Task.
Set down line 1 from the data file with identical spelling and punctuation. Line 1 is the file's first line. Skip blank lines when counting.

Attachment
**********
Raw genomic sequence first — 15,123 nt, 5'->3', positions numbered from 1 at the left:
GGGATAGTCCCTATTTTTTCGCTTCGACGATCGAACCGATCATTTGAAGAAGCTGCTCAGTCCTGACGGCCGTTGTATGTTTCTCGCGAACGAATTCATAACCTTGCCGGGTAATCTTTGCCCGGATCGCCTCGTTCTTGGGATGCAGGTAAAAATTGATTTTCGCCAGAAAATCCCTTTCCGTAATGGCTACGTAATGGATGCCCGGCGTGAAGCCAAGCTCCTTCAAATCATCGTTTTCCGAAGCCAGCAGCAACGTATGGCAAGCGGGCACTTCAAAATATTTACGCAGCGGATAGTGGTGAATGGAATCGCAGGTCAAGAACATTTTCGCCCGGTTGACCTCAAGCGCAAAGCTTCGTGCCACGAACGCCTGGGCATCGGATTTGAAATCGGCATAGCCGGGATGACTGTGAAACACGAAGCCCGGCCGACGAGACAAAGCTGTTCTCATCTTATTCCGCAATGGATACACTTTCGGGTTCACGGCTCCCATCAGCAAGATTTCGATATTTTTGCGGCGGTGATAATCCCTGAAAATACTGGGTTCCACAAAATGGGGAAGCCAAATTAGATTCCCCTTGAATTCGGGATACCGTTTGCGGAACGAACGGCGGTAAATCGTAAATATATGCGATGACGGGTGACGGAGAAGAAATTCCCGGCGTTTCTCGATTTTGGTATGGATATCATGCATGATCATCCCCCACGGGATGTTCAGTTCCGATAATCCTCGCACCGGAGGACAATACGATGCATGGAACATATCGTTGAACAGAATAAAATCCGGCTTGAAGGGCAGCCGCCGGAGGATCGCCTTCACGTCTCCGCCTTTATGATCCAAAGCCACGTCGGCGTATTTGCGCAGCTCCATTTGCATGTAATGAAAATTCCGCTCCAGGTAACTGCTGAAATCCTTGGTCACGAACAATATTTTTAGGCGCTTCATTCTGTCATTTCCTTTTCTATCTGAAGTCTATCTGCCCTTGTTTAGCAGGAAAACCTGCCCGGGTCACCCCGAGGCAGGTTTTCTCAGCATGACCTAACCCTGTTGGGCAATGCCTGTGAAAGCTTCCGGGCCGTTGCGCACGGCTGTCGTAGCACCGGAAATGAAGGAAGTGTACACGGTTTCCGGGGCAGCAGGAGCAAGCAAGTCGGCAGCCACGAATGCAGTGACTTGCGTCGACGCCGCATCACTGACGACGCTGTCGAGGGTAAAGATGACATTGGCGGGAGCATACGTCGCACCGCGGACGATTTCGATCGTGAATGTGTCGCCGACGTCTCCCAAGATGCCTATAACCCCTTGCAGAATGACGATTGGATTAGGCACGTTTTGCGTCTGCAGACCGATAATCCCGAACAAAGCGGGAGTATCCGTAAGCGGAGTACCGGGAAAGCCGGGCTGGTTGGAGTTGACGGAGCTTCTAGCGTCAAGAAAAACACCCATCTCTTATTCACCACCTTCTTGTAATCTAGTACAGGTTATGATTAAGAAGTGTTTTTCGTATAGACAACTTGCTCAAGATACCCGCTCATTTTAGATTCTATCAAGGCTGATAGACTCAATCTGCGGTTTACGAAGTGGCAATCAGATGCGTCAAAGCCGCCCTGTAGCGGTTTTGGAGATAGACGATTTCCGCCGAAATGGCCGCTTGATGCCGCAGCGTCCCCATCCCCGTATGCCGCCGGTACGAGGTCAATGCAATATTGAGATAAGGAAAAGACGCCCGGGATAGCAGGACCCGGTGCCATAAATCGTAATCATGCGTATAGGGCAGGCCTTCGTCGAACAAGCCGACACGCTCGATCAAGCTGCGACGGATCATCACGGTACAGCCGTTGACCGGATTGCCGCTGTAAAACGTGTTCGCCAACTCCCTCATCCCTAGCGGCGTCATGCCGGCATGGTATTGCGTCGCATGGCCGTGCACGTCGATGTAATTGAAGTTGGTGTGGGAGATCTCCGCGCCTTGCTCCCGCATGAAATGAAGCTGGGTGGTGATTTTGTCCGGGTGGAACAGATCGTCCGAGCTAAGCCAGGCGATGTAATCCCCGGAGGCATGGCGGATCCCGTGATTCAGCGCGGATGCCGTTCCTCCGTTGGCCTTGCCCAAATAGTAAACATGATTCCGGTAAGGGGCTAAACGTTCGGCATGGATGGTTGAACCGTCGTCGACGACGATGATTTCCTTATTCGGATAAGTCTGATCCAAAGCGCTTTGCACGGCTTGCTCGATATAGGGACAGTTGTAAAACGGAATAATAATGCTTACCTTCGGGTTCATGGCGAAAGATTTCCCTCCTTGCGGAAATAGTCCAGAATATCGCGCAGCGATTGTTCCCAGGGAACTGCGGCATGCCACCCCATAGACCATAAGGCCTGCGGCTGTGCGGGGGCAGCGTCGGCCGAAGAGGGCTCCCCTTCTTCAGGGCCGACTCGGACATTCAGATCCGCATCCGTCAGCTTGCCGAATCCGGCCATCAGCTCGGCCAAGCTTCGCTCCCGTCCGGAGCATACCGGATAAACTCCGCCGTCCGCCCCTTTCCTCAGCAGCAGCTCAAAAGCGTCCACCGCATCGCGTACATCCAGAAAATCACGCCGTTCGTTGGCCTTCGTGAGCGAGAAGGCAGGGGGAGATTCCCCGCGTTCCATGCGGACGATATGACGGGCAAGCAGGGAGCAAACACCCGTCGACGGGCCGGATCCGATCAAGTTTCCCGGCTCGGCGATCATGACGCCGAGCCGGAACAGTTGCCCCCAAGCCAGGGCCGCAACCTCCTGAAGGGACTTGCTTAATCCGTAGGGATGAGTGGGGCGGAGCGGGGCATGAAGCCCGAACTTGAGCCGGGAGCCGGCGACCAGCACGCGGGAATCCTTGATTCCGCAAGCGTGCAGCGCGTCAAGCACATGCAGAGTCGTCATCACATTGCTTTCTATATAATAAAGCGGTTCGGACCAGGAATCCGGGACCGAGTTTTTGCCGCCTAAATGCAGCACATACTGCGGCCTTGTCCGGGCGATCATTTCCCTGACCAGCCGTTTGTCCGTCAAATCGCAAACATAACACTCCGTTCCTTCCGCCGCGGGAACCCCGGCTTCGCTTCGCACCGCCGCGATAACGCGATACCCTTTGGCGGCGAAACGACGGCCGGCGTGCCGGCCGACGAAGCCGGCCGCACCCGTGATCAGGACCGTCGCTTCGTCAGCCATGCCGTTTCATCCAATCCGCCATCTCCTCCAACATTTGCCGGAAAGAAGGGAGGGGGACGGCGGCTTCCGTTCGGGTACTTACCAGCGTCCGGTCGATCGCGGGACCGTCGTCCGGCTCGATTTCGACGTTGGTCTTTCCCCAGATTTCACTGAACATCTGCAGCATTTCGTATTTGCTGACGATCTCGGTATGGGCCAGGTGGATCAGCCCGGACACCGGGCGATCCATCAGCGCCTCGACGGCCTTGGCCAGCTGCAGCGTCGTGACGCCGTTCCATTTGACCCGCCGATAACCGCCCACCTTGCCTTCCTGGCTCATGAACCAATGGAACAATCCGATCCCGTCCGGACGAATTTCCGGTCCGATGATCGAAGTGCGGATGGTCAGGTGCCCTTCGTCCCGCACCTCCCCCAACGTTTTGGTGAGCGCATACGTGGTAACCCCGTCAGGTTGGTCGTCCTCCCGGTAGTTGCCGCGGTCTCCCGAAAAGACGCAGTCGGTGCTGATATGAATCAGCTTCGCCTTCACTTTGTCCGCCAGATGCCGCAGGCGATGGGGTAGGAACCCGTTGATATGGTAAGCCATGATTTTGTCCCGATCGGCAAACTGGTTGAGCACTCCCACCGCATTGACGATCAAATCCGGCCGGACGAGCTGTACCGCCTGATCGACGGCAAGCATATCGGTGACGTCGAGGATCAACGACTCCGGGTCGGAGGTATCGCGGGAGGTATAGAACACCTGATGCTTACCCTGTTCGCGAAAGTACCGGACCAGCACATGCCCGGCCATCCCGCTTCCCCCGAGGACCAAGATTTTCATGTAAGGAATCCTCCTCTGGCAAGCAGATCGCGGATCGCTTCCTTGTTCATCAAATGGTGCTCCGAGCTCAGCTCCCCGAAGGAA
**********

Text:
Raw genomic sequence first — 15,123 nt, 5'->3', positions numbered from 1 at the left: